Patricia McLean served as a director of Hucamp Mines Ltd., a reporting issuer registered in Ontario under the Ontario Securities Act, from March of 1996 to June of 2001. Beginning in July of 2001, McLean began cooperating with the Ontario Securities Commission ("OSC") in respect of certain possible improper actions at Hucamp. Although the OSC announced in July of 2005 that it would hold a hearing under its public interest powers to sanction McLean and others for their alleged misconduct at Hucamp, McLean did not enter into a settlement agreement with the OSC until September 8, 2008. In the settlement agreement, McLean consented to the making of an order against her which barred her for 5 years from trading in securities, with some exceptions, and banned her for 10 years from acting as an officer or director of certain entities registered under the Ontario Securities Act.
It was not until 15 months latter - January 14, 2010 - that the executive director of the British Columbia Securities Commission notified McLean that he was applying to that commission for a "public interest" order against her in British Columbia. The BC Commission relied on McLean's settlement agreement with the OSC in bringing the proceeding. However, section 159 of the BC Securities Act provides that all proceedings under that Act "must not be commenced more than 6 years after the date of the events that gave rise to the proceedings". The BC Commission issued an order adopting the same prohibitions that were set out in the OSC's order. In doing so, it interpreted that "the event" that had triggered the 6 year limitation period was McLean's entering into a settlement agreement with the OSC and not the misconduct that occurred in 2001 or earlier. The BC Court of Appeal applied a correctness standard of review and upheld the commissions implied decision.
McLean appealed to the Supreme Court of Canada. The court dismissed her appeal.
Justice Moldaver, writing for the majority of the court, held that that issue before the court was whether "the event" that triggered the 6 year limitation period, was the underlying misconduct that gave rise to McLean's settlement agreement with the OSC or the settlement agreement itself.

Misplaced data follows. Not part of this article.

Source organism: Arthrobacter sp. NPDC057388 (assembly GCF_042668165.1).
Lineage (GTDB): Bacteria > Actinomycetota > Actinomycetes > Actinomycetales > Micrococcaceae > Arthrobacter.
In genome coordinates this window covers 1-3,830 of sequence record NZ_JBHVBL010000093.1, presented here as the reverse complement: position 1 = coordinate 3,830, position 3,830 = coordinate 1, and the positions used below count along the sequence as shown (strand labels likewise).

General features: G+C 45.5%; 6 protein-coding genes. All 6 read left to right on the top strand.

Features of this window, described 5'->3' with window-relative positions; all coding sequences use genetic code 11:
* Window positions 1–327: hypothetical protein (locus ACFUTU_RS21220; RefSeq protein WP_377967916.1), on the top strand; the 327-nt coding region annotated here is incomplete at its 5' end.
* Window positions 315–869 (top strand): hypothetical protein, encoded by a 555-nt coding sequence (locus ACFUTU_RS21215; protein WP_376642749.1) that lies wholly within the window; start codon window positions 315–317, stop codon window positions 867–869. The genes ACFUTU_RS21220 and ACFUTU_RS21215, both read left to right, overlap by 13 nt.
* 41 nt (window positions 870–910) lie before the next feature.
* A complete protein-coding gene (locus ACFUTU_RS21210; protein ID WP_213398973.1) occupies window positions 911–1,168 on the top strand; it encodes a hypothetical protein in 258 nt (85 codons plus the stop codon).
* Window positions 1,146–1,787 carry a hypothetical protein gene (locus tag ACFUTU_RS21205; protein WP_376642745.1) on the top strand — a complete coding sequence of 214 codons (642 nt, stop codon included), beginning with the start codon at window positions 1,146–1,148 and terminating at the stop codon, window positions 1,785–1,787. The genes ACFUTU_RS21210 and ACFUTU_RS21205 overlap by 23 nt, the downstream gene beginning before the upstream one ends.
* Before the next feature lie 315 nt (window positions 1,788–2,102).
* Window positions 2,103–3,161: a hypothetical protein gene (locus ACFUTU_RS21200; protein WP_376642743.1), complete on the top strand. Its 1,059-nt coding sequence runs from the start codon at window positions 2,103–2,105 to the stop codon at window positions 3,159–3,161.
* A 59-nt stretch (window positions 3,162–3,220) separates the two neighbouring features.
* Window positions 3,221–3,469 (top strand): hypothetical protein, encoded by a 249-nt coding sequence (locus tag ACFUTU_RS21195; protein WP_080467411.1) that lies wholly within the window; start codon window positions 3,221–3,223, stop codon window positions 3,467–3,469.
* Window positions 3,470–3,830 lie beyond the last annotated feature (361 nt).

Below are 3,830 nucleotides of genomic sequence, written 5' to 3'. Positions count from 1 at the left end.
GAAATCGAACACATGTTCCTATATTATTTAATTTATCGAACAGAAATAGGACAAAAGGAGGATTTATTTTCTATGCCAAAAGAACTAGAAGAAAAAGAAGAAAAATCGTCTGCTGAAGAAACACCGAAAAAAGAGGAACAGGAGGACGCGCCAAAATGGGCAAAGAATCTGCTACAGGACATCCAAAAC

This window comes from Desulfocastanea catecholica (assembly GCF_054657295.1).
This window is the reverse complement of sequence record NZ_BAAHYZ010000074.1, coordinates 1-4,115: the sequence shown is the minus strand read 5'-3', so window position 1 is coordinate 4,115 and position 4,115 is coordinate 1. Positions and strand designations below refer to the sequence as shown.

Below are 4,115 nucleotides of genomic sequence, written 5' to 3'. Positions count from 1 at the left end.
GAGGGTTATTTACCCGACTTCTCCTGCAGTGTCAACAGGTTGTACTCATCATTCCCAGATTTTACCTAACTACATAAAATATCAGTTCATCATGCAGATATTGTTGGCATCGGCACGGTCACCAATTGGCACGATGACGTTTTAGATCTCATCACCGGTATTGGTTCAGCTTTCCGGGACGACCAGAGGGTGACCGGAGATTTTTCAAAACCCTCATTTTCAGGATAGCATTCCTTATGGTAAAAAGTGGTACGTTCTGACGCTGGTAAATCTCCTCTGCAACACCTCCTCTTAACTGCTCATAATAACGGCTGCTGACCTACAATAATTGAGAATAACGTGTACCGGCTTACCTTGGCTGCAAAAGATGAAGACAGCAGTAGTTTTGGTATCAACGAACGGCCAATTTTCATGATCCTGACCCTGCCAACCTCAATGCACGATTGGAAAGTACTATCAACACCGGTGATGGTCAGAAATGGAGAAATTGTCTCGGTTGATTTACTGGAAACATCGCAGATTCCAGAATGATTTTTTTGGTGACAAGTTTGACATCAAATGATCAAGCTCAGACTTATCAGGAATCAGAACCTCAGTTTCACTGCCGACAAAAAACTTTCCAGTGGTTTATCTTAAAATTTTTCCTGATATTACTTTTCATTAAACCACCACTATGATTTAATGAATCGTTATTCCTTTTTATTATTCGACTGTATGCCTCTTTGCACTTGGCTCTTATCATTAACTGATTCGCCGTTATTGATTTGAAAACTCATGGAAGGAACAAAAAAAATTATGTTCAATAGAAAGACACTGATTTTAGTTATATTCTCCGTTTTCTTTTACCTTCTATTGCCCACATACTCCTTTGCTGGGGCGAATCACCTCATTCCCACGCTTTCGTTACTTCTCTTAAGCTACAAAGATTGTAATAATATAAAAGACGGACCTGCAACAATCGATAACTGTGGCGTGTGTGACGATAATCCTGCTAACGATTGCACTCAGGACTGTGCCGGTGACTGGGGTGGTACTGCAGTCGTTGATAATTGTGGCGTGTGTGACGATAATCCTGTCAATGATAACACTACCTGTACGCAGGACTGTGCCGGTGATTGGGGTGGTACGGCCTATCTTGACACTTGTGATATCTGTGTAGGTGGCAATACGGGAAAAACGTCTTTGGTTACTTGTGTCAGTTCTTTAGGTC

Justice Moldaver found that in reviewing the ordinary meaning, the context and the purpose of the relevant provisions of the BC Securities Act, the Commission's conclusion that the event giving rise to the proceeding was McLean's settlement agreement was reasonably supported.
He further held that the appropriate standard of review of the Commission's decision was "reasonableness", not correctness as the BC Court of Appeal had held. Justice Moldaver held that both parties, i.e. the Commission and McLean, had proposed reasonable interpretations of the British Columbia Securities Act. However, under the reasonableness review, the courts will defer to any reasonable interpretation adopted by an administrative decision maker, even if other reasonable interpretations may exist. Because the Commission'`s interpretation was not shown to be an unreasonable one, there was no basis to interfere on judicial review.
Justice Moldaver held that the modern approach to judicial review recognizes that courts may not be as qualified as an administrative tribunal to interpret that tribunal's home statute. In particular, the resolution of unclear language in a home statute is usually best left to the administrative tribunal because the tribunal is presumed to be in the best position to weigh the policy considerations often involved in choosing between multiple reasonable interpretations of such language.
Allowing secondary jurisdictions (British Columbia in this case) to wait until the conclusion of a primary proceeding (the OSC proceeding) obviates the need for parallel and duplicative proceedings that will overburden securities commissions and the targets of proceedings. The Commission's interpretation of its statute therefore furthered the legislative goal of improving inter-jurisdictional cooperation between provinces and territories.
Finally, Justice Moldaver found that although the Commission's interpretation significantly extended the duration of time for which a person might be subject to regulatory action, of itself, that was not offensive to the purpose of limitation periods. Limitation periods are always driven by policy choices in an attempt to balance the interests of the parties. The Commission's interpretation struck a reasonable balance between facilitation of inter-provincial cooperation and the underlying purposes of limitation periods.